Oil inventories and their five-year average
In the week ending on May 31, US crude oil inventories were 6% higher than their five-year average—compared to the surplus of 5% to the five-year average they achieved the previous week.
Oil prices and the inventories spread usually move inversely. If the inventories spread expands more into the positive territory, oil prices could see trouble in the coming weeks. The inventories spread is the difference between oil inventories and their five-year average.
Oil prices and energy stocks
Since the EIA (U.S. Energy Information Administration) released its inventory data on June 5, US crude oil July futures have risen 3.1%. However, on June 5, US crude oil prices fell to the lowest closing level since January 14. Short covering and a rise in the broader market might have supported oil prices. Since June 5, the S&P 500 (SPY) and the Dow Jones Industrial Average (DIA) have risen 2.1% and 2%, respectively.
On June 5–10, oil-weighted stocks California Resources (CRC), Hess (HES), and EOG Resources (EOG) rose 6.6%, 5.5%, and 3.9%, respectively. They were among the outperformers. California Resources, Hess, and EOG Resources operate with a production mix of 74.4%, 68.2%, and 71.8% in commodities linked to oil prices. The change in the inventories spread would be important for these energy stocks.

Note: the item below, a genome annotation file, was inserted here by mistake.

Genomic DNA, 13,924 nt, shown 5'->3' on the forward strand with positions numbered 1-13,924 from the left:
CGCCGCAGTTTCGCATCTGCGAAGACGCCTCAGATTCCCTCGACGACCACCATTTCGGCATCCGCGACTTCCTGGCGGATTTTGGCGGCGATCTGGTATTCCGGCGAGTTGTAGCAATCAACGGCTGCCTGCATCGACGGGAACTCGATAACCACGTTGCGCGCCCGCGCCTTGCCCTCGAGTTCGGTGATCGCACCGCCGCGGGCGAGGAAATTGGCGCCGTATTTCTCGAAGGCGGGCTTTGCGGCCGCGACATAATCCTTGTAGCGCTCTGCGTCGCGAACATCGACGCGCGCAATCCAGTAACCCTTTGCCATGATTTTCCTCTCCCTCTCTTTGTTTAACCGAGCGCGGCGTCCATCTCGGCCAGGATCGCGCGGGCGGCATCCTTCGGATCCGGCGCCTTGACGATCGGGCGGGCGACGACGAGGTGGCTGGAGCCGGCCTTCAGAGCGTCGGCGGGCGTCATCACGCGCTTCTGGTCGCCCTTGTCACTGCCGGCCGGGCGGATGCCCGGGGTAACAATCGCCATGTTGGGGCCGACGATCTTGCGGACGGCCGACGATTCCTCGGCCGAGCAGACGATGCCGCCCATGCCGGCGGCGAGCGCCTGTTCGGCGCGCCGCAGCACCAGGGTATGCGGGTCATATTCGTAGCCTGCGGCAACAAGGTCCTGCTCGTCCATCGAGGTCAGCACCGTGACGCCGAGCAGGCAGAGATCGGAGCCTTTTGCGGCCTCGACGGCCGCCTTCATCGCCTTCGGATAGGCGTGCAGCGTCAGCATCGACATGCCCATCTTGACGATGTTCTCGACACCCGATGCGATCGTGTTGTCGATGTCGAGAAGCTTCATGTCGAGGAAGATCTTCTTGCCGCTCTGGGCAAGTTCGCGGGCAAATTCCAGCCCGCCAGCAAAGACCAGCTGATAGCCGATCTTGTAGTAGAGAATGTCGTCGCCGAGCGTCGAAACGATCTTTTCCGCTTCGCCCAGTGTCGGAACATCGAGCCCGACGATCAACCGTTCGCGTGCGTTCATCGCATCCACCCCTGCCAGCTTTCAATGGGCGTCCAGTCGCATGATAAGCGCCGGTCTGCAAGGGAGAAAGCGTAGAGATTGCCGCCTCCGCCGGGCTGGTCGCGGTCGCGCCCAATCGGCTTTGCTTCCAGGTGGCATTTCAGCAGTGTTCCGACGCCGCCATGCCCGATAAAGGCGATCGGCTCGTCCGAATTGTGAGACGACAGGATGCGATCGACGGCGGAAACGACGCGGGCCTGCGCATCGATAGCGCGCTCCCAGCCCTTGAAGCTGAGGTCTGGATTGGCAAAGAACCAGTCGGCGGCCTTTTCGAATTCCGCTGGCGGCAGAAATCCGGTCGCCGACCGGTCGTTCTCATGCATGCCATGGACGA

Changes in inventory levels
On June 12, the EIA is scheduled to announce last week’s US crude oil inventory data. A fall of equal to or more than 6.3 MMbbls (million barrels) could help the inventories spread contract. A Reuters poll suggests a fall of 0.47 MMbbls. If the EIA reports a figure that’s in line with the poll, the inventories spread could rise by one percentage point.